Q. Recently I was thinking about the so called Star of Bethlehem. Do you think it really was a star in the sky that the whole world could see or was it something that only those who knew where to look would have recognized?
A. Some scholars point to Numbers 24:17 as a prophecy of the star of Bethlehem and the birth of the Messiah.
“I see him, but not now; I behold him, but not near. A star will come out of Jacob, a scepter will rise out of Israel.”
The so-called wise men were actually descendents of a group of priests the prophet Daniel had formed in Babylon over 500 years earlier. He told them when to look for the Messiah based on what the angel Gabriel had told him (Daniel 9:24-27). They passed the information from father to son until the time came, and when they saw the star, they began their long journey to Bethlehem.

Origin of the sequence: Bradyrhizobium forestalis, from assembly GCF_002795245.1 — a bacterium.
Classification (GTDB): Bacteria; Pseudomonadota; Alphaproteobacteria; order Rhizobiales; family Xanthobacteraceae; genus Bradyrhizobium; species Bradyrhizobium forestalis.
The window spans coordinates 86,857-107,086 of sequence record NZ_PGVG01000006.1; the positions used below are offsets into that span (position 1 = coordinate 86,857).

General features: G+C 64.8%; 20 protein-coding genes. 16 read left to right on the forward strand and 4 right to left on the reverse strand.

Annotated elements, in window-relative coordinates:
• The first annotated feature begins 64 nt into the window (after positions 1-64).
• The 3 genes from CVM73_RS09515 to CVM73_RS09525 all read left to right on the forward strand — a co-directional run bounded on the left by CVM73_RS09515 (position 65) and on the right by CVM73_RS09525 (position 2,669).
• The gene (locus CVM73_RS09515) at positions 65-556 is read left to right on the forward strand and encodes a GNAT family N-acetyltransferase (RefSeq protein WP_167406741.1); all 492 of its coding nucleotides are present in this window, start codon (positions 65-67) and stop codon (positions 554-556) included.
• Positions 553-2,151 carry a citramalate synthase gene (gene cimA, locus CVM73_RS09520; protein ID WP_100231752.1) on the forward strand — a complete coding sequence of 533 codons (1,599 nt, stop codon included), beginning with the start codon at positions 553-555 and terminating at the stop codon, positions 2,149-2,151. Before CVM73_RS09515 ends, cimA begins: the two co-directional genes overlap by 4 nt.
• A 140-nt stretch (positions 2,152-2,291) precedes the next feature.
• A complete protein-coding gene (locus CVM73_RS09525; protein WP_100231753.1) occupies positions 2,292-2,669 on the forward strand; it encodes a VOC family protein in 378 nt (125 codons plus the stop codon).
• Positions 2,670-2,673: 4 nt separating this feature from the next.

From Matt. 2:2 we can tell they knew they were looking for the Messiah because they asked King Herod, “Where is the one who has been born king of the Jews?” and referred to the star they had been following. The Greek word used through out the passage is aster. It’s used 24 times in the New Testament, and is always translated star. I believe it was a star, visible to all, just like the Bible says.
But this star was unique in the history of the world. It rose where they were and led them from there to Bethlehem. They were able to plot their course by its movement in the sky over a period of time that could have lasted for months. Its direction was so clear to them that it actually led them to Jerusalem, then waited in the sky while they conferred with King Herod, before taking them to the very house which the Lord was living where it stopped (Matt. 2:9). This was a supernatural phenomenon on a par with the Sun standing still for Joshua (Joshua 10:12-15).